Bacteria Powered Solar Cell Makes Clean Energy

Bacteria Powered Solar Cell Makes Clean Energy

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bio robots
Serratia marcescens bacteria are the perfect applicants for use in navigating micro robots as they have a natural negative charge, meaning they can be directed with an electric field (Image Credits: Drexel.edu)
bio robots
Serratia marcescens bacteria are the perfect applicants for use in navigating micro robots as they have a natural negative charge, meaning they can be directed with an electric field (Image Credits: Drexel.edu)

A step forward in the green energy revolution: scientists have successfully connected nine biological-solar (or “bio-solar”) cells within a solar panel. The system has been used to produce electricity. The level of energy generated is the highest level of wattage of any previously attempted bio-solar cells, coming in at 5.59 microwatts.

 

Bio-solar cells are hybrids formed from a combination of organic matter (photosystem) and inorganic matter. To this, bacteria are used for the generation of power.

 

The basis of the technology is photosynthetic extracellular electron transfer. This utilizes a process that takes place within some bacteria. For this, a group called cyanobacteria are used. Cyanobacteria are a phylum of bacteria that obtain their energy through photosynthesis. The bacteria are sometimes, erroneously, called blue-green algae.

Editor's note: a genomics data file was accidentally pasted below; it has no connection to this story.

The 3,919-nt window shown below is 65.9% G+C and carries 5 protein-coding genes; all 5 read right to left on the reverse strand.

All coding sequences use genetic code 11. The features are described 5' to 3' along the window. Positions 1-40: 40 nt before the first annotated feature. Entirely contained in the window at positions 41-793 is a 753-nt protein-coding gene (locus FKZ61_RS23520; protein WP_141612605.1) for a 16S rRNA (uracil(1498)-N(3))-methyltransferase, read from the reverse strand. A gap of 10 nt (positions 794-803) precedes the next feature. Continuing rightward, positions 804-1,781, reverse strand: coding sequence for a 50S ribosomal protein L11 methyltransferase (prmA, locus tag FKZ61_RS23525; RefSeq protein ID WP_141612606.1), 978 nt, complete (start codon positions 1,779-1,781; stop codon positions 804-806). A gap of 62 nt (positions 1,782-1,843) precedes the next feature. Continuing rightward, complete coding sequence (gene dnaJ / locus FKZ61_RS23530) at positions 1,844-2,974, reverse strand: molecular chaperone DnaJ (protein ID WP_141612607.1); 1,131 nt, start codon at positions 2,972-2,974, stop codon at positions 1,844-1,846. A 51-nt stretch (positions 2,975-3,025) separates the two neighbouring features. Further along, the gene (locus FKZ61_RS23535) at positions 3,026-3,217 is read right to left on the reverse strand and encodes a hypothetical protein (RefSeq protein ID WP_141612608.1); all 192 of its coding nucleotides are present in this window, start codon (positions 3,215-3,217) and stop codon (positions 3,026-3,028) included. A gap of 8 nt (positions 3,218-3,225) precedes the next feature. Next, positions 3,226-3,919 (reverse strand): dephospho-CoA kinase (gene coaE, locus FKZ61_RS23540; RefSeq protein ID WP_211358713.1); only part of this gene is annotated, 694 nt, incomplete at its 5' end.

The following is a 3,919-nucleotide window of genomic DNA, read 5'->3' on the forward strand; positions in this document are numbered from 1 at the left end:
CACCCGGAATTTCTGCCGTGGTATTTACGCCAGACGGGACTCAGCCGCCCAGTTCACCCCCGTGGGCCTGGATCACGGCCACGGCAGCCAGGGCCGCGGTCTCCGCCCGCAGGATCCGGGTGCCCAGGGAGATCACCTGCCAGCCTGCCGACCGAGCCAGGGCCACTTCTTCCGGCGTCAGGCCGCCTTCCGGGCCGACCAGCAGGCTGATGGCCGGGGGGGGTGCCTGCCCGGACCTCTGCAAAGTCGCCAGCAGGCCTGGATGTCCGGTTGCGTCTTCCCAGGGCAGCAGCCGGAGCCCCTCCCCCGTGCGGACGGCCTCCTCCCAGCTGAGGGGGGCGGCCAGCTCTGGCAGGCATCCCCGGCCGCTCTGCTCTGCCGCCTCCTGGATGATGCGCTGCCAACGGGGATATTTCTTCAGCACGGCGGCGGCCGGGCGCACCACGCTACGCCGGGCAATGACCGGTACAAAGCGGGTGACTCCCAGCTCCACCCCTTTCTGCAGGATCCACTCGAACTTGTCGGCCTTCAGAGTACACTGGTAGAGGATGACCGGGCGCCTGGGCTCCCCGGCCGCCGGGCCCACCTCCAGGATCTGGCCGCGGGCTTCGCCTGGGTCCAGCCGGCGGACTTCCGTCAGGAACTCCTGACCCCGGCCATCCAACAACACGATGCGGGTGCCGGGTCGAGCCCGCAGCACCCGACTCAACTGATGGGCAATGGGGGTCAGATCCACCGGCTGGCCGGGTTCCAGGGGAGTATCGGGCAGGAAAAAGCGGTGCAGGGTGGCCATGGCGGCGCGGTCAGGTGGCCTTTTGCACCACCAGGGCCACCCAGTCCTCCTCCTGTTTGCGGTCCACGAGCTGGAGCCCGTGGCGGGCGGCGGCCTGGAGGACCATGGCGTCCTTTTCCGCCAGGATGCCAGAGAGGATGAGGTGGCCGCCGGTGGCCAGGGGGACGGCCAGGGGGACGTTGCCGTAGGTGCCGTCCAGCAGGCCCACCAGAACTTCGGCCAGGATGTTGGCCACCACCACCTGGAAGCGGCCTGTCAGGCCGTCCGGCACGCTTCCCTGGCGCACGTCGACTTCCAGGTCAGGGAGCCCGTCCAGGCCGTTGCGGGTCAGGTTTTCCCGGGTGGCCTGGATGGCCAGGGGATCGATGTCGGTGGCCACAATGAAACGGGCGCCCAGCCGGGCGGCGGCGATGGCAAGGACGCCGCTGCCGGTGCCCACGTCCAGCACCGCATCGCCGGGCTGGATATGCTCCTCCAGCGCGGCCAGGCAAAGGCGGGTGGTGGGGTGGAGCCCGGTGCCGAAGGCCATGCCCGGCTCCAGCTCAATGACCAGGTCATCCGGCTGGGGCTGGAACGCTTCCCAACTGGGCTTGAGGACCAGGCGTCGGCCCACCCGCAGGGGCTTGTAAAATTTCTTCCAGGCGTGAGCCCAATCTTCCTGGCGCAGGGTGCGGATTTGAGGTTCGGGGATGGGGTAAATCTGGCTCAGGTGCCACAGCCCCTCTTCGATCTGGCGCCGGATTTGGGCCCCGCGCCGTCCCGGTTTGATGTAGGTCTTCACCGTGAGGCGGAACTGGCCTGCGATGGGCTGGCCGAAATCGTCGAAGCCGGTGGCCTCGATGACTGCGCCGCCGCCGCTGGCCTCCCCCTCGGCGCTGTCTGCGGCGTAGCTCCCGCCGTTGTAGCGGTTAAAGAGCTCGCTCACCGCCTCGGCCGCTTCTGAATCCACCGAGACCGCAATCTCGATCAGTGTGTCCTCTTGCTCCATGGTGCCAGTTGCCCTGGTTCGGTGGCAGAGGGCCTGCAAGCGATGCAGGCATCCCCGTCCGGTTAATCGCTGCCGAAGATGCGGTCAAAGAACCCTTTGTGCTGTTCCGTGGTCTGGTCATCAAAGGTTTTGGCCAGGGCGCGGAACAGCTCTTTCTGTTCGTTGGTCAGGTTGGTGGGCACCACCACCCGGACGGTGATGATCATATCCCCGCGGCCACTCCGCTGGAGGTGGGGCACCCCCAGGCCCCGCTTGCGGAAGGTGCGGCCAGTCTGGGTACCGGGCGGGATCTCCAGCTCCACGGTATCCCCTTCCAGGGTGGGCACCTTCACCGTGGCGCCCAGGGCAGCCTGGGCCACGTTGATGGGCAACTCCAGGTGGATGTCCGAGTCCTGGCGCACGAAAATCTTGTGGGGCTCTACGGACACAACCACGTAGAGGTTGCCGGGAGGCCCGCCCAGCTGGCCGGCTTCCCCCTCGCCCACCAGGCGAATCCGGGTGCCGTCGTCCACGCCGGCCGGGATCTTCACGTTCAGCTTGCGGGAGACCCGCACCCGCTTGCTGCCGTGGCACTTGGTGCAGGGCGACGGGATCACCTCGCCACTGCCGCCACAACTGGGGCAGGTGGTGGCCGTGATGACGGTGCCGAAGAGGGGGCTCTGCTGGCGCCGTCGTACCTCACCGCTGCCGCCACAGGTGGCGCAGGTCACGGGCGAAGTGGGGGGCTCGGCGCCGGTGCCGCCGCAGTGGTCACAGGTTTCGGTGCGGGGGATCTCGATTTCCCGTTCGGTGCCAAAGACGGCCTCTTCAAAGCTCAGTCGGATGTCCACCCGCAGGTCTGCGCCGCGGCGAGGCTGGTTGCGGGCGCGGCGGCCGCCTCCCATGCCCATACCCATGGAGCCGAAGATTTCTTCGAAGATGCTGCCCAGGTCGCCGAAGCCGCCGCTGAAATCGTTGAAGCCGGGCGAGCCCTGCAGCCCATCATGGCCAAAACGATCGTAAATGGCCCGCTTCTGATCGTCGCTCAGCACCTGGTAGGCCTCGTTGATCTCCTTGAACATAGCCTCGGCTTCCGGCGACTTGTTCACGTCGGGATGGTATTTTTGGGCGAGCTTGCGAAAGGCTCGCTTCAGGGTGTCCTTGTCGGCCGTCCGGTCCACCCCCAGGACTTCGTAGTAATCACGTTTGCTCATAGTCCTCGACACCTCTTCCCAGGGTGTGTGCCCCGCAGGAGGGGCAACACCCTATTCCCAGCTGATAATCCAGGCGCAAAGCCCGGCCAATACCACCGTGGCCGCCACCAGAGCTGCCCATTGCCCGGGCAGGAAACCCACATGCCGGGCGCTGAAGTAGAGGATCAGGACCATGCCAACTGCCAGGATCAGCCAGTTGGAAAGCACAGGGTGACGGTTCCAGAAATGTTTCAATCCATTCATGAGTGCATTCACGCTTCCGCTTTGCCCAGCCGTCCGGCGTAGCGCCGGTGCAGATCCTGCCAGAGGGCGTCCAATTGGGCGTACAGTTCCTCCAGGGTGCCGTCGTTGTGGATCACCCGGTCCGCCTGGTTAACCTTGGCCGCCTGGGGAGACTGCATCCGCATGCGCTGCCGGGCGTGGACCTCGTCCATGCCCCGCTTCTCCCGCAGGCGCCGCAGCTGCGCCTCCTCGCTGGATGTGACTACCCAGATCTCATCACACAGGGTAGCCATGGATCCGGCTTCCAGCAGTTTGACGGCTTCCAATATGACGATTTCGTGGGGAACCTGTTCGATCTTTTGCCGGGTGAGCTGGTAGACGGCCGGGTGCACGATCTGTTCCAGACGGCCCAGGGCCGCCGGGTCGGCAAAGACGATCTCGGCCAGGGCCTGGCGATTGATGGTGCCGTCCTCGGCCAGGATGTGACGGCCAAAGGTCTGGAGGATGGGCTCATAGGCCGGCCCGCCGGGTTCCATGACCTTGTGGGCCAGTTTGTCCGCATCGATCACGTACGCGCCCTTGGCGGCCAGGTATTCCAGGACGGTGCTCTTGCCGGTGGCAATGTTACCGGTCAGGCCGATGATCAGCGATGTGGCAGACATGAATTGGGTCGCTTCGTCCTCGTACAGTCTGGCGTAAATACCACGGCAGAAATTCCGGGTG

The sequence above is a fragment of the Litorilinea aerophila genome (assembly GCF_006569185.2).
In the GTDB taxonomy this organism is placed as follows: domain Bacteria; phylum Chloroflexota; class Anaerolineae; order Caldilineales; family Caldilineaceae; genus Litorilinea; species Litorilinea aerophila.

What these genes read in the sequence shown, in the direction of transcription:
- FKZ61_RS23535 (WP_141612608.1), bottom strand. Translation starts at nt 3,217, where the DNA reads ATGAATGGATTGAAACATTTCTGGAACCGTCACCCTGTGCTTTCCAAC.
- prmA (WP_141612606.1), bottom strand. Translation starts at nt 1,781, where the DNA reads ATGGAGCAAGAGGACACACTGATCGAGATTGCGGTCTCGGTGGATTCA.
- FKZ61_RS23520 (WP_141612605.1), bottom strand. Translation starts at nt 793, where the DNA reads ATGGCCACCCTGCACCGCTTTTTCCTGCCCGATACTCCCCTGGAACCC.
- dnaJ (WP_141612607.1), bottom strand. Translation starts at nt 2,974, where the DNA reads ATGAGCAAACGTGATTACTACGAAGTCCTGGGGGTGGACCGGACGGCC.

These bacteria are incorporated into the solar cells, being placed into miniature microfluidic-based single-chambered devices. One sited, electricity is produced from photosynthesis and the respiratory activities of the bacteria. This is in a pattern of 12-hour day-night cycles. The bio-solar panel was tested over a period of 60 total hours.

 

The panel will have a number of potential uses, especially in areas that are remote. One example is for use with wireless sensors in locations where frequent battery replacement is impractical. It is hoped that the prototype panel can be commercialized.  The main complication will be with scale-up.

 

The research is published in the journal Sensors and Actuators B: Chemical, in a paper titled “Biopower generation in a microfluidic bio-solar panel.”

  • Dmitri Kara

    Big up for renewable energy sources!